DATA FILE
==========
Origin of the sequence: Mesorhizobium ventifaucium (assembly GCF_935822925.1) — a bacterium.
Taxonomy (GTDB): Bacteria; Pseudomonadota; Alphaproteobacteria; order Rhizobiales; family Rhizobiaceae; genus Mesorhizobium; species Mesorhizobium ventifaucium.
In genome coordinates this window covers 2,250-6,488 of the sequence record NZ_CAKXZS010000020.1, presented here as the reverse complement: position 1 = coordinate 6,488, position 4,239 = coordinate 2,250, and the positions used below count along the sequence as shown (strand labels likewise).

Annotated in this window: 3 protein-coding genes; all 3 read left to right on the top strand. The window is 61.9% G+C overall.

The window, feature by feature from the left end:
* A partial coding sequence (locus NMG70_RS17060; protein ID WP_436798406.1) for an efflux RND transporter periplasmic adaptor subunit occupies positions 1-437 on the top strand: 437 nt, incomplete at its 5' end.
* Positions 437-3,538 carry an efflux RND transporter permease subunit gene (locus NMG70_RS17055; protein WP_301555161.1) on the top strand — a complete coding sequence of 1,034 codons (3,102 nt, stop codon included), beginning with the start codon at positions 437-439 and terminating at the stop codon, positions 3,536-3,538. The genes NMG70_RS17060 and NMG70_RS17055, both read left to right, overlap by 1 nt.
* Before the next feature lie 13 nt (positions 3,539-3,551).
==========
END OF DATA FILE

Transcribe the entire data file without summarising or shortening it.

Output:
Origin of the sequence: Mesorhizobium ventifaucium (assembly GCF_935822925.1) — a bacterium.
Taxonomy (GTDB): Bacteria; Pseudomonadota; Alphaproteobacteria; order Rhizobiales; family Rhizobiaceae; genus Mesorhizobium; species Mesorhizobium ventifaucium.
In genome coordinates this window covers 2,250-6,488 of the sequence record NZ_CAKXZS010000020.1, presented here as the reverse complement: position 1 = coordinate 6,488, position 4,239 = coordinate 2,250, and the positions used below count along the sequence as shown (strand labels likewise).

Annotated in this window: 3 protein-coding genes; all 3 read left to right on the top strand. The window is 61.9% G+C overall.

The window, feature by feature from the left end:
* A partial coding sequence (locus NMG70_RS17060; protein ID WP_436798406.1) for an efflux RND transporter periplasmic adaptor subunit occupies positions 1-437 on the top strand: 437 nt, incomplete at its 5' end.
* Positions 437-3,538 carry an efflux RND transporter permease subunit gene (locus NMG70_RS17055; protein WP_301555161.1) on the top strand — a complete coding sequence of 1,034 codons (3,102 nt, stop codon included), beginning with the start codon at positions 437-439 and terminating at the stop codon, positions 3,536-3,538. The genes NMG70_RS17060 and NMG70_RS17055, both read left to right, overlap by 1 nt.
* Before the next feature lie 13 nt (positions 3,539-3,551).